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Proceedings First Annual Symposium of the IEEE/EMBS Benelux Chapter

Contribution To Book Anthology

Abstract 

Although in recent years the use of digital subtraction radiography (DSR) has steadily increased in general medicine, dental caries diagnosis seems to be largely deprived of the recent developments in this field. This is quite remarkable since the clinical assessment of incipient caries could greatly benefit from the improved capability of DSR to reveal subtle changes in mineralization. One obstacle for the embracing of DSR might be the difficult problem of preserving a constant exposure geometry between successive intraoral radiographic exposures. Even the slightest misalignment, combined with the sharp density contrast at the caries initiation sites, may cause artifacts that can mimic or conceal true changes in radiolucency. However, another fundamental obstacle resides in the nature of the methods which are currently used for the retrospective geometric standardization of intraoral radiographs acquired with nonconsistent exposure geometry. These methods largely depend on the manual assignment of corresponding features between pairs of images which renders them quite sensitive to the user precision and dexterity. It is rather doubtful that procedures depending on such an extensive user involvement will ever find widespread acceptance as a clinical tool for the diagnosis of caries. We are disclosing in this article result of an ongoing study in which the prospects for a fully automated application of DSR in dental caries diagnosis are explored. In this study we compared an advanced method, based on the concept of Mutual Information (MI), with a more conventional pyramidal edge-based registration method. The performance of the MI-based method was found to degrade less rapidly under increasing angular disparity.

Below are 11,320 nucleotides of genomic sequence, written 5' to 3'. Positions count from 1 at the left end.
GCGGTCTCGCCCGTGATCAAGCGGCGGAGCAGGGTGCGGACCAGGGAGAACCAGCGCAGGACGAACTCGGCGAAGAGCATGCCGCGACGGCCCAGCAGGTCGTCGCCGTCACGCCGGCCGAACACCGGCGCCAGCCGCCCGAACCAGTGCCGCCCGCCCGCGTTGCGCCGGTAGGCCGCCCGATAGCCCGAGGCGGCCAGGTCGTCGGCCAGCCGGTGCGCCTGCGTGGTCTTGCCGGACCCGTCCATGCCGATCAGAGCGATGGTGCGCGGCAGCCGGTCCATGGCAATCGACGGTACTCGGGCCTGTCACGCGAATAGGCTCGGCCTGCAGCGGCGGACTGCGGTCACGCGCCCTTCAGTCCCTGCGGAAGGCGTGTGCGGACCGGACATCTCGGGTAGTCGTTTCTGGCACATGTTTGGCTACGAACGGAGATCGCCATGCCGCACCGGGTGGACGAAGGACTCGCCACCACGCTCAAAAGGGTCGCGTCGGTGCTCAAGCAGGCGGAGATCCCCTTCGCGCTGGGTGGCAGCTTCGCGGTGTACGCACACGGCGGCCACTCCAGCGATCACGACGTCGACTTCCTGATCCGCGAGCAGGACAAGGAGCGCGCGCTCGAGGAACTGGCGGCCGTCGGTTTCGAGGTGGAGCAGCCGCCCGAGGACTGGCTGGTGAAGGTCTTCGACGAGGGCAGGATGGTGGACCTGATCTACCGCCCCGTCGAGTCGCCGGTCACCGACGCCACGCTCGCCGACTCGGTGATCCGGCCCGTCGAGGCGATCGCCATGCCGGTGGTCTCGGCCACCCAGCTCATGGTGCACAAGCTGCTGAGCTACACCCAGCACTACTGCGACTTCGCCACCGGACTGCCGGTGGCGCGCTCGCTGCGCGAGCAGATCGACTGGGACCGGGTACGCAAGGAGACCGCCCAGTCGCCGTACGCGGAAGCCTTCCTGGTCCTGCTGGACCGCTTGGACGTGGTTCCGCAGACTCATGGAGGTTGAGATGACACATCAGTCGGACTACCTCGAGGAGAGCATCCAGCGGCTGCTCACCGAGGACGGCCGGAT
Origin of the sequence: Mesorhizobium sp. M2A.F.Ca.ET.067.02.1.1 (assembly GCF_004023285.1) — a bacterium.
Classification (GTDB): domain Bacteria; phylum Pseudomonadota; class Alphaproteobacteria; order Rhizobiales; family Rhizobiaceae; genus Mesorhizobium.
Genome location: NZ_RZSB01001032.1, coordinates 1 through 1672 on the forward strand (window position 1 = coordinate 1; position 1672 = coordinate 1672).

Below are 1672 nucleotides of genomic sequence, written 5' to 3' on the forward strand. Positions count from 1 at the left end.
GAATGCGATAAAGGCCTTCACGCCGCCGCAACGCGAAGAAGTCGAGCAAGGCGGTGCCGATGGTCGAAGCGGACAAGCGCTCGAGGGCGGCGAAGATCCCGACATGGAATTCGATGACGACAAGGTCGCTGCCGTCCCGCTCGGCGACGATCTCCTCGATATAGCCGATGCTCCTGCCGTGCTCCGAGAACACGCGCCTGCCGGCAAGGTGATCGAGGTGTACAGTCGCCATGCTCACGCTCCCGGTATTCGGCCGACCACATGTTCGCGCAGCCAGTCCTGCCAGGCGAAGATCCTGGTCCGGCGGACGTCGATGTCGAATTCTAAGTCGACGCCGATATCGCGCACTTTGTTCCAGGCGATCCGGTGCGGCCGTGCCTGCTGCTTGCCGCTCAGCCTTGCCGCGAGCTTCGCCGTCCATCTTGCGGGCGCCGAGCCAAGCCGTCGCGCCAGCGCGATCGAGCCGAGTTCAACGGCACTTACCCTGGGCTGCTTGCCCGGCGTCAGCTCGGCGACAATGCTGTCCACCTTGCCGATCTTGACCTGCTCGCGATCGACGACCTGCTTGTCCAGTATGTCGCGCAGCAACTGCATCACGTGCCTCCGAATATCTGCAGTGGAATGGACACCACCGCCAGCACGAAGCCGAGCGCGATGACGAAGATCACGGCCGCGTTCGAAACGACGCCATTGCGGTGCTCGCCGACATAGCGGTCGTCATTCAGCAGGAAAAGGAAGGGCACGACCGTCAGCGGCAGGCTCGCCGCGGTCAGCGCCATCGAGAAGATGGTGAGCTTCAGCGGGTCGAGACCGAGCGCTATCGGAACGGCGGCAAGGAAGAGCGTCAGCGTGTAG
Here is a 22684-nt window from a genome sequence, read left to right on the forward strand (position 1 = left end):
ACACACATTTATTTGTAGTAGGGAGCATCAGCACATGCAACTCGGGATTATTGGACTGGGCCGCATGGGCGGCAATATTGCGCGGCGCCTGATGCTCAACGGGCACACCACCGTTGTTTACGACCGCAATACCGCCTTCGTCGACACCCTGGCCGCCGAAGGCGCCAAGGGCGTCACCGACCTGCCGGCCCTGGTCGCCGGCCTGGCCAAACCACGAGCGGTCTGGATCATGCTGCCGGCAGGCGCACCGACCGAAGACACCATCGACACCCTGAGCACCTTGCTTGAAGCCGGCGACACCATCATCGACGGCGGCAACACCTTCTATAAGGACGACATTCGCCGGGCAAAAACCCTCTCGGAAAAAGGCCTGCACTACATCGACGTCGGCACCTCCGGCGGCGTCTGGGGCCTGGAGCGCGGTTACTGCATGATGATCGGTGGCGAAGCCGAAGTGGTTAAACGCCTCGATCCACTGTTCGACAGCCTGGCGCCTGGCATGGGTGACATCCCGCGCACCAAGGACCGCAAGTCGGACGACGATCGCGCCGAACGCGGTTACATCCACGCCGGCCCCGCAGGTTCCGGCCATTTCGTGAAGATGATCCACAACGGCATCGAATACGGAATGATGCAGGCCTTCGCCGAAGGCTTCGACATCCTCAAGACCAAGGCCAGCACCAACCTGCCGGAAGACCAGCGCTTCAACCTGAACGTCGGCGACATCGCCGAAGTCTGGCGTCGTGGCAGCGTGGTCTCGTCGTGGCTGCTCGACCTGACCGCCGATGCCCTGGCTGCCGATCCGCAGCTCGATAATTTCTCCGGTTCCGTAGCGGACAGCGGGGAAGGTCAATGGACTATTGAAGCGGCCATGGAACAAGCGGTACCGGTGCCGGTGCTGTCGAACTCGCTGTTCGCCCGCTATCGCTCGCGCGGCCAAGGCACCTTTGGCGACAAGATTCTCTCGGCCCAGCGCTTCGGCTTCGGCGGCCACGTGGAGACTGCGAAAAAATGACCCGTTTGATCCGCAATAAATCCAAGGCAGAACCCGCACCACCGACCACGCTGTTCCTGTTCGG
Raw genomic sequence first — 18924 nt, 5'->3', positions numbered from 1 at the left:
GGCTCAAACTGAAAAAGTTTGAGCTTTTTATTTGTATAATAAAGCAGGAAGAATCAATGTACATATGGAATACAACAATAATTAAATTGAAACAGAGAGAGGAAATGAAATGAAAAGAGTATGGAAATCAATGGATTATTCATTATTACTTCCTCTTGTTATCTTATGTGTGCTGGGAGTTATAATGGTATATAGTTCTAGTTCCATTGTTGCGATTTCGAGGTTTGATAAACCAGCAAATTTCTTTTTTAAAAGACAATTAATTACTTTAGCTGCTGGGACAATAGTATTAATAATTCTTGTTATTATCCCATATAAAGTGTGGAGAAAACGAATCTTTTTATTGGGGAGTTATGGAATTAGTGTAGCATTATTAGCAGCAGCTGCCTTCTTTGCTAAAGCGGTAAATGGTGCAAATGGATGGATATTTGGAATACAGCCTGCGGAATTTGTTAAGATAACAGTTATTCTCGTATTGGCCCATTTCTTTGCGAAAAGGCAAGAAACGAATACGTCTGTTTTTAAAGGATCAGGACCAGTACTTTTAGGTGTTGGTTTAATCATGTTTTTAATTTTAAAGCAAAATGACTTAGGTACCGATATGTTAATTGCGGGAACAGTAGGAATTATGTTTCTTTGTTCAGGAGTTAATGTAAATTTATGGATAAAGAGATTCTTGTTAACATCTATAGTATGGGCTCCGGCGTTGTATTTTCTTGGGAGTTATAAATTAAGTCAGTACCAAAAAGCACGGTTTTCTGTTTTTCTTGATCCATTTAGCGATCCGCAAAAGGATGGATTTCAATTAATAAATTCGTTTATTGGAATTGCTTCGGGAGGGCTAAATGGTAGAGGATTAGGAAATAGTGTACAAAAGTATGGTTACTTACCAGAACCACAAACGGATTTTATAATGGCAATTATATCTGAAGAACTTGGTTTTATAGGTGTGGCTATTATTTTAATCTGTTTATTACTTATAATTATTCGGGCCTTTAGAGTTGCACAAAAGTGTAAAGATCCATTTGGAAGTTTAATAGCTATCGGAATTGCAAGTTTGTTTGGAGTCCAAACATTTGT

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VUB